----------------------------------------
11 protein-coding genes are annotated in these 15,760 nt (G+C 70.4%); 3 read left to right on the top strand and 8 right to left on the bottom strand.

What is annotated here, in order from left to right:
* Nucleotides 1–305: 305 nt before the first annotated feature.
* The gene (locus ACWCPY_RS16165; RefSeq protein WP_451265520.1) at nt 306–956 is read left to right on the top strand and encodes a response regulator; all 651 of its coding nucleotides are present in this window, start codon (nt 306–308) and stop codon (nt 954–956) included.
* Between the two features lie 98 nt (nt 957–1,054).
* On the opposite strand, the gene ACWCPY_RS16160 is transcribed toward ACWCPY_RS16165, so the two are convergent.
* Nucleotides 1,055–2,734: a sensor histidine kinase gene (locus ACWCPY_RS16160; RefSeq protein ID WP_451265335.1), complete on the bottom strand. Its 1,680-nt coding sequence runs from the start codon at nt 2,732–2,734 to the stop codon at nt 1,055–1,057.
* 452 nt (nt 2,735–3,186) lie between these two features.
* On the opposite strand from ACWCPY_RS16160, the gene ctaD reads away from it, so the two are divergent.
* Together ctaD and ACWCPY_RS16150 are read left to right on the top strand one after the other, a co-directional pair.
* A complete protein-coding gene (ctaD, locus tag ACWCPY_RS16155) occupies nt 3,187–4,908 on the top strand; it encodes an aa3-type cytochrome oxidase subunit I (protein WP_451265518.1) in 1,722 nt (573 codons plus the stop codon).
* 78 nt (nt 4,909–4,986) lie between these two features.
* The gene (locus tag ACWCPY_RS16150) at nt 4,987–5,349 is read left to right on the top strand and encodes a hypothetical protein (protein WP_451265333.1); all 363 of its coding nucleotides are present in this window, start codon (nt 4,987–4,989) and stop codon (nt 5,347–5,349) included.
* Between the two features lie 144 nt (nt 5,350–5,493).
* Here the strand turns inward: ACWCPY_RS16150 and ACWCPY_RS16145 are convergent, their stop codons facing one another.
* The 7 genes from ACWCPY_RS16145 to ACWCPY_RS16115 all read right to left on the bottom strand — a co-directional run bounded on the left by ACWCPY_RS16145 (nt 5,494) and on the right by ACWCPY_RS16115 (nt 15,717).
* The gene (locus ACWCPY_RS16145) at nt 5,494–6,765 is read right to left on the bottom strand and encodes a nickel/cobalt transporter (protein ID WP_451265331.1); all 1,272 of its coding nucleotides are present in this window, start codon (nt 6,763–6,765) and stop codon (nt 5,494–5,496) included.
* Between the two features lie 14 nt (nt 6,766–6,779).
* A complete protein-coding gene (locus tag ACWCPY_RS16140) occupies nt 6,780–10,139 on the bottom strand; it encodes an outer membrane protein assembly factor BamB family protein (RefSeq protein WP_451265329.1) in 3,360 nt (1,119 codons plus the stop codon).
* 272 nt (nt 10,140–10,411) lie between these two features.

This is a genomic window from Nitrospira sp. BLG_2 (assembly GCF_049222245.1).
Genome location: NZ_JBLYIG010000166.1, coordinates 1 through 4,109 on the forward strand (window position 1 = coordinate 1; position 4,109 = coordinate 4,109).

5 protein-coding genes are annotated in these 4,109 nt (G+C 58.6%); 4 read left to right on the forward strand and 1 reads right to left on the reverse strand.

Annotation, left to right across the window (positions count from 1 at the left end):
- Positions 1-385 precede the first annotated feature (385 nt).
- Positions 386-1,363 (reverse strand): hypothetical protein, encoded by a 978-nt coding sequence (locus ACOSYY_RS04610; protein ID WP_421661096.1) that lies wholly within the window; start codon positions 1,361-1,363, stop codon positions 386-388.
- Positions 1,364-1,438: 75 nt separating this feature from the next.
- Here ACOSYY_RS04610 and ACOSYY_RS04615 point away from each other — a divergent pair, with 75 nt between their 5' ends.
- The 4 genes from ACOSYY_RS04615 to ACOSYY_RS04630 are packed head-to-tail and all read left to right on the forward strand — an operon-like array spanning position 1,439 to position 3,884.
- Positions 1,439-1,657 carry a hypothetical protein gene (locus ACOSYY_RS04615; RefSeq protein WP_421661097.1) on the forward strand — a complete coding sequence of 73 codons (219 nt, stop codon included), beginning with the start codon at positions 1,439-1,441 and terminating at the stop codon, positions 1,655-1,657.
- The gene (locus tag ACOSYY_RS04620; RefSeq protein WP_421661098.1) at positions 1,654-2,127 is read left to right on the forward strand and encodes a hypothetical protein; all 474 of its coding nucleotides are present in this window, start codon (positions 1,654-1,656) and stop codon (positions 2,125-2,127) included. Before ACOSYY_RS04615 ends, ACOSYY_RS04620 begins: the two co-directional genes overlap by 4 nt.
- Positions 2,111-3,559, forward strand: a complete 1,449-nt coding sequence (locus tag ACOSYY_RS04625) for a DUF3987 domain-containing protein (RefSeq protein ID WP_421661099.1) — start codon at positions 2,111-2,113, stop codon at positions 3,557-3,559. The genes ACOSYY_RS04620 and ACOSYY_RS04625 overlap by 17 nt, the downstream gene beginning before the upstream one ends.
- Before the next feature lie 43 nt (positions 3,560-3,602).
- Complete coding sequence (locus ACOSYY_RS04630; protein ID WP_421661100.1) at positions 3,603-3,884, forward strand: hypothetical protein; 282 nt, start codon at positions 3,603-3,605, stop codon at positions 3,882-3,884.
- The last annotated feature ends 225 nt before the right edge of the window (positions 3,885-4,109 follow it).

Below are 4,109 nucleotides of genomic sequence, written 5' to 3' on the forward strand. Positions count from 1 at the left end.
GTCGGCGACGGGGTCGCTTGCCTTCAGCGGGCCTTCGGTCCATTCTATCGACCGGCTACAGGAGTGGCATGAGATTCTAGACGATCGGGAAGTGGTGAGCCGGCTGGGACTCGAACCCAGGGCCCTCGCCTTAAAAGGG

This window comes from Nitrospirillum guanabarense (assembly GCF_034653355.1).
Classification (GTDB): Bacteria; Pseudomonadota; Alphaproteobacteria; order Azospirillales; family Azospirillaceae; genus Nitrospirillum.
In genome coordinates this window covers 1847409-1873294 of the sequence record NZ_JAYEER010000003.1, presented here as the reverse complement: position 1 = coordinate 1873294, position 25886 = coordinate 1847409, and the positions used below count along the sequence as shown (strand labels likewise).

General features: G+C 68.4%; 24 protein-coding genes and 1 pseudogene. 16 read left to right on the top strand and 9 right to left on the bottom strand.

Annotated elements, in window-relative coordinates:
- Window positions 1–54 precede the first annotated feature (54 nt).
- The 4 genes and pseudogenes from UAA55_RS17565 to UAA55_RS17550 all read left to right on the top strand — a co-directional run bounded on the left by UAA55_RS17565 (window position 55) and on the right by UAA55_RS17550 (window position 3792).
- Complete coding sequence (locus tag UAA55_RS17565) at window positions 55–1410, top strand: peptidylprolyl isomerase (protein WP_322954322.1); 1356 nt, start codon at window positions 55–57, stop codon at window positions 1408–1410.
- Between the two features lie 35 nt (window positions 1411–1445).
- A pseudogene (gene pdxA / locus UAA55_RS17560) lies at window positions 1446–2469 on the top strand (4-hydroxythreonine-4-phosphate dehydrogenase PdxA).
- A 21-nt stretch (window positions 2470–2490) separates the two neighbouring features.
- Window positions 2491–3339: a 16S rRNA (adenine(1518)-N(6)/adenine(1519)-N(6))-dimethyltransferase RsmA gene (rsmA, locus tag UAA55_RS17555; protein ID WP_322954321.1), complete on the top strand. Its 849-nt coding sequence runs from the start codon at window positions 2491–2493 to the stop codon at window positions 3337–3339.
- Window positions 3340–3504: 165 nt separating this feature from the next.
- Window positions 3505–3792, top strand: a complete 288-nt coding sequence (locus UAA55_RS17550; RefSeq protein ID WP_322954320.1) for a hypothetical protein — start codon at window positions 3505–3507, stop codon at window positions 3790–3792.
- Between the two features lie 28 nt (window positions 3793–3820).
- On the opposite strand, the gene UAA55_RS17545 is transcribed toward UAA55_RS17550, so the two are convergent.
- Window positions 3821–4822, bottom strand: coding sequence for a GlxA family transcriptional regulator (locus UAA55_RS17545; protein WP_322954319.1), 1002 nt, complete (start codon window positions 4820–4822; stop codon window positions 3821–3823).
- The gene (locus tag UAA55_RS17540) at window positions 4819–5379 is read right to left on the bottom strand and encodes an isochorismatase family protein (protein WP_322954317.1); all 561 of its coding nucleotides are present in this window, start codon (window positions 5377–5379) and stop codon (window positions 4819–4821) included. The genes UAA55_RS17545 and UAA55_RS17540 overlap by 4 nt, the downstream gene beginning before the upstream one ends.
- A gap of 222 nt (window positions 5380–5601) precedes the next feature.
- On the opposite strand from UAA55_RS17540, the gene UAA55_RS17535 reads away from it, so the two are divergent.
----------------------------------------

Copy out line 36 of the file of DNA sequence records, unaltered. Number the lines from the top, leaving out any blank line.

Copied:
Below are 4,109 nucleotides of genomic sequence, written 5' to 3' on the forward strand. Positions count from 1 at the left end.